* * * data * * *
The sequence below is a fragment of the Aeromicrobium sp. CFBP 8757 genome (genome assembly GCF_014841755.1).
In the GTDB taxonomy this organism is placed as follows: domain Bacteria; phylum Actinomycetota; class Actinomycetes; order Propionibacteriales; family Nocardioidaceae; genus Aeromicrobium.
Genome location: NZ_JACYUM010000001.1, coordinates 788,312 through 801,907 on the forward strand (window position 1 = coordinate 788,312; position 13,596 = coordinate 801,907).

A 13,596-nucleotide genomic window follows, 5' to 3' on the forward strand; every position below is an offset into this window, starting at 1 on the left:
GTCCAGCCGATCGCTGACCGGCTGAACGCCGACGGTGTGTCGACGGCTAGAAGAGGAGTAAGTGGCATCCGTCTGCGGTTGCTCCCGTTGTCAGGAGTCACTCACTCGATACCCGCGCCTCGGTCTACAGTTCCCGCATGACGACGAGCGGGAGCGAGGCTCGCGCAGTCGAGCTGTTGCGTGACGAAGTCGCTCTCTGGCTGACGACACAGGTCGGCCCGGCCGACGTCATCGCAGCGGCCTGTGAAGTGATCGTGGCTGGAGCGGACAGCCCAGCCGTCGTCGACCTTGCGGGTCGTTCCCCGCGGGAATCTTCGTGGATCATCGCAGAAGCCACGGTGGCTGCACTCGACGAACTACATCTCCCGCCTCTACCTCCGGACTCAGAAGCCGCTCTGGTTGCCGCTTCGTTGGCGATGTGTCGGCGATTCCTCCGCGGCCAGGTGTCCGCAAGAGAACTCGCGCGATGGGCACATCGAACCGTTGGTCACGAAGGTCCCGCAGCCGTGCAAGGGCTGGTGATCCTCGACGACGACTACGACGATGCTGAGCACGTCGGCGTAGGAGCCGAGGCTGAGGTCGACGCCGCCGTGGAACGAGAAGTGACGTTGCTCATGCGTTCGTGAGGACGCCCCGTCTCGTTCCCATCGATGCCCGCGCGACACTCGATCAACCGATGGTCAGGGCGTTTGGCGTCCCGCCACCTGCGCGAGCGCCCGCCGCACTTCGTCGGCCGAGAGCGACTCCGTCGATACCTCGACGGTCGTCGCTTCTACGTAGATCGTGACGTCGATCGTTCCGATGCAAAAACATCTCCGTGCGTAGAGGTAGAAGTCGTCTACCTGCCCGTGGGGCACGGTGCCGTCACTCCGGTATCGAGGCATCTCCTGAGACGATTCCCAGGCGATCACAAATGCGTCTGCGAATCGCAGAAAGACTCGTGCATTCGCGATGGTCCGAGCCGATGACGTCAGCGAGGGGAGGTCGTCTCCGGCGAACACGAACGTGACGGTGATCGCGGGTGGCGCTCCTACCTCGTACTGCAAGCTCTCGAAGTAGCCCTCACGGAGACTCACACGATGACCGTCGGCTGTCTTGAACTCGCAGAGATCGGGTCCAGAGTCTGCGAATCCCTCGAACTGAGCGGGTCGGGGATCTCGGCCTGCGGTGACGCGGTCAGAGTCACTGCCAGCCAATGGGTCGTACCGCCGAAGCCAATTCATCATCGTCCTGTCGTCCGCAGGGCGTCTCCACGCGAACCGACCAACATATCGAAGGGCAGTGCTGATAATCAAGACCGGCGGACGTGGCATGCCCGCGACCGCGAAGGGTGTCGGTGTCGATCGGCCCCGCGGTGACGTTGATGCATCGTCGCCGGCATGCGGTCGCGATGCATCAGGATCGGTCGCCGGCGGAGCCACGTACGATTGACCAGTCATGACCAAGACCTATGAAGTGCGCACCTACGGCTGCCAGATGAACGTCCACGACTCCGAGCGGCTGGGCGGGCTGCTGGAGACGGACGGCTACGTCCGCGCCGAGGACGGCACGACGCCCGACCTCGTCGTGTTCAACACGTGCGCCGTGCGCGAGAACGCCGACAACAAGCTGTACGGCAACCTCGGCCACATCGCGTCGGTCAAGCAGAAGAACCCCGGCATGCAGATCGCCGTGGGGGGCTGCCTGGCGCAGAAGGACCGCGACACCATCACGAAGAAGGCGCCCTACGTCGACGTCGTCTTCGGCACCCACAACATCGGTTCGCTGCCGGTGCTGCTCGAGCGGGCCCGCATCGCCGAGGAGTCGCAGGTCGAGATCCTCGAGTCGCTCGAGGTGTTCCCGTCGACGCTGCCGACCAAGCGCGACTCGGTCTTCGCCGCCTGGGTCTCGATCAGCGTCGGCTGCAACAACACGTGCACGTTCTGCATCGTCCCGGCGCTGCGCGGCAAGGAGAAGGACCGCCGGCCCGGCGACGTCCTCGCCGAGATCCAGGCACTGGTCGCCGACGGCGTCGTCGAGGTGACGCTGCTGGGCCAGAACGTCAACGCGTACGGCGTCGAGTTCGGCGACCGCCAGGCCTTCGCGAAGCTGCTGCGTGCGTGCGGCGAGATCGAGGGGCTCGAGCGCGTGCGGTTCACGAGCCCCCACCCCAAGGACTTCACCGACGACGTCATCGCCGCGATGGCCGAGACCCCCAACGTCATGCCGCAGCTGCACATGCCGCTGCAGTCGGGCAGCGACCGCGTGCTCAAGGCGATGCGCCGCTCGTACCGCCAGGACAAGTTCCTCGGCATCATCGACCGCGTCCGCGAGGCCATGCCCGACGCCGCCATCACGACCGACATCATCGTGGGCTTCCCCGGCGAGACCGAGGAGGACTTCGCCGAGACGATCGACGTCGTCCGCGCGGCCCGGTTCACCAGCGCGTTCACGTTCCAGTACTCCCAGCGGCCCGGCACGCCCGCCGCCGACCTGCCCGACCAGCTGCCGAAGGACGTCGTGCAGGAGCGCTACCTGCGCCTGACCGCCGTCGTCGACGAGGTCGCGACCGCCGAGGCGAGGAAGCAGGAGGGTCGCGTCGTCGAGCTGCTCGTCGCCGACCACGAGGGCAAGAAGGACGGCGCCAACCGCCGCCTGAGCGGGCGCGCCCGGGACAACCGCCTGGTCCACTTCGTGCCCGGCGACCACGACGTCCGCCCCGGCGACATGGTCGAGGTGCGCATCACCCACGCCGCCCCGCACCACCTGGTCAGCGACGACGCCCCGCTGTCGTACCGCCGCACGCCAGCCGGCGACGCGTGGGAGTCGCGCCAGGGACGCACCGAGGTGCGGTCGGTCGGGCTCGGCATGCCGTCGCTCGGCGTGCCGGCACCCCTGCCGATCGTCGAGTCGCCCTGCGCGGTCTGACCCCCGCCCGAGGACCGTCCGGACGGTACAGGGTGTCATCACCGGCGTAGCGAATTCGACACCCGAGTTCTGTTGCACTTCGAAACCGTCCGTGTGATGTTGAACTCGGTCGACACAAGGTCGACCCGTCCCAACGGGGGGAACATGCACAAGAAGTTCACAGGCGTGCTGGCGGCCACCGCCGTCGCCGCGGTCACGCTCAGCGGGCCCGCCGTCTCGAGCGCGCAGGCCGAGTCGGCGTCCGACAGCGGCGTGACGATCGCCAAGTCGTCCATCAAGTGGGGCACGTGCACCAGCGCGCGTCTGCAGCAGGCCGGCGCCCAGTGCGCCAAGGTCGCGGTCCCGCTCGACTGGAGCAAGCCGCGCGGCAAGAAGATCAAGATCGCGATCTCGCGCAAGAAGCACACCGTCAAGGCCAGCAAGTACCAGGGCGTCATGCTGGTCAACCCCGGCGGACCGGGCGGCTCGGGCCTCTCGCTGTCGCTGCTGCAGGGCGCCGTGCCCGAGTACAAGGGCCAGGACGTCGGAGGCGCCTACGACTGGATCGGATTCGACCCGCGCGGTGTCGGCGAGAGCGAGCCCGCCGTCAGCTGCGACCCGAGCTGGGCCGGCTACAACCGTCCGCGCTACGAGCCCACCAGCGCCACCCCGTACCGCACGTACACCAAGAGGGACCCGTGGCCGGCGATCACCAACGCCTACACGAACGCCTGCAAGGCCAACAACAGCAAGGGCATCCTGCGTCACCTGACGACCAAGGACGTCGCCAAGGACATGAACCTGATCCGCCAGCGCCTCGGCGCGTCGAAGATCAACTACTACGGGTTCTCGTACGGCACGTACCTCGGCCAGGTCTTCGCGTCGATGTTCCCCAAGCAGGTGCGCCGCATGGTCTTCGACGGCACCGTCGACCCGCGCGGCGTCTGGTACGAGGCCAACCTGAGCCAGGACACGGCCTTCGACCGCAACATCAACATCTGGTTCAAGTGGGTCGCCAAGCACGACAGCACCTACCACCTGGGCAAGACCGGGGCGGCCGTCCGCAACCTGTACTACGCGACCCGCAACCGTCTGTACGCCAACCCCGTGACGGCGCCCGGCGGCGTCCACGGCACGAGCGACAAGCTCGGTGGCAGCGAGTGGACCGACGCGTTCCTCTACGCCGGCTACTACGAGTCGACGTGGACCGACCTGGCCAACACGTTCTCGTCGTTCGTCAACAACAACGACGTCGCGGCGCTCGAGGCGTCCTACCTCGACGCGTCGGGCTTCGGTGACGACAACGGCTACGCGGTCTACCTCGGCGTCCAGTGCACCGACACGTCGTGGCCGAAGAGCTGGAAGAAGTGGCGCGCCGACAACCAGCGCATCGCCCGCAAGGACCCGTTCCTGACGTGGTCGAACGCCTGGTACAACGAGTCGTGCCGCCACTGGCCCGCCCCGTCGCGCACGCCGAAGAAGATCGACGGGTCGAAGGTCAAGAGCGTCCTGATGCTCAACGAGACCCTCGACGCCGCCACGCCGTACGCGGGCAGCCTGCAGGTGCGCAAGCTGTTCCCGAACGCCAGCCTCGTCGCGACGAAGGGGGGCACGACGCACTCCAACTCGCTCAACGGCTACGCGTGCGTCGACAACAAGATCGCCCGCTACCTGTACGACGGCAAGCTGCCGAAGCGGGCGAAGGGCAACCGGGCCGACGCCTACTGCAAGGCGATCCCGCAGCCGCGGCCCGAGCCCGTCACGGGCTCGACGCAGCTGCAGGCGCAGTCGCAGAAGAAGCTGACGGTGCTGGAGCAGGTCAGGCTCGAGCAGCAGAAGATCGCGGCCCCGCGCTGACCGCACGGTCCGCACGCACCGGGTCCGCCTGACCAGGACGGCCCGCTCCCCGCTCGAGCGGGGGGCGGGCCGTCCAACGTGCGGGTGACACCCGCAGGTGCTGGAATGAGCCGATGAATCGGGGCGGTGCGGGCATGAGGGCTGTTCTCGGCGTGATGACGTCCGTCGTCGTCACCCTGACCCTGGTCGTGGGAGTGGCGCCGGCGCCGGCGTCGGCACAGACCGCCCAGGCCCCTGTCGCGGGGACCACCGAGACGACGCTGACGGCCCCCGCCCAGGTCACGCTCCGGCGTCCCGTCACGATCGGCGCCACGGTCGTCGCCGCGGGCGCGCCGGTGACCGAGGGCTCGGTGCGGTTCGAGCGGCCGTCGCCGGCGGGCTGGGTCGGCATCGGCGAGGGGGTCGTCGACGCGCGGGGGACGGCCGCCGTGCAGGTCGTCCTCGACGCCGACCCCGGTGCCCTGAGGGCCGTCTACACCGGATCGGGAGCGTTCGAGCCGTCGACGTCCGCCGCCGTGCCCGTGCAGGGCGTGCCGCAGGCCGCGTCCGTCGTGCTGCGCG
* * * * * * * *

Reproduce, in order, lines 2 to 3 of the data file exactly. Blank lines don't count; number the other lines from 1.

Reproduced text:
In the GTDB taxonomy this organism is placed as follows: domain Bacteria; phylum Actinomycetota; class Actinomycetes; order Propionibacteriales; family Nocardioidaceae; genus Aeromicrobium.
Genome location: NZ_JACYUM010000001.1, coordinates 788,312 through 801,907 on the forward strand (window position 1 = coordinate 788,312; position 13,596 = coordinate 801,907).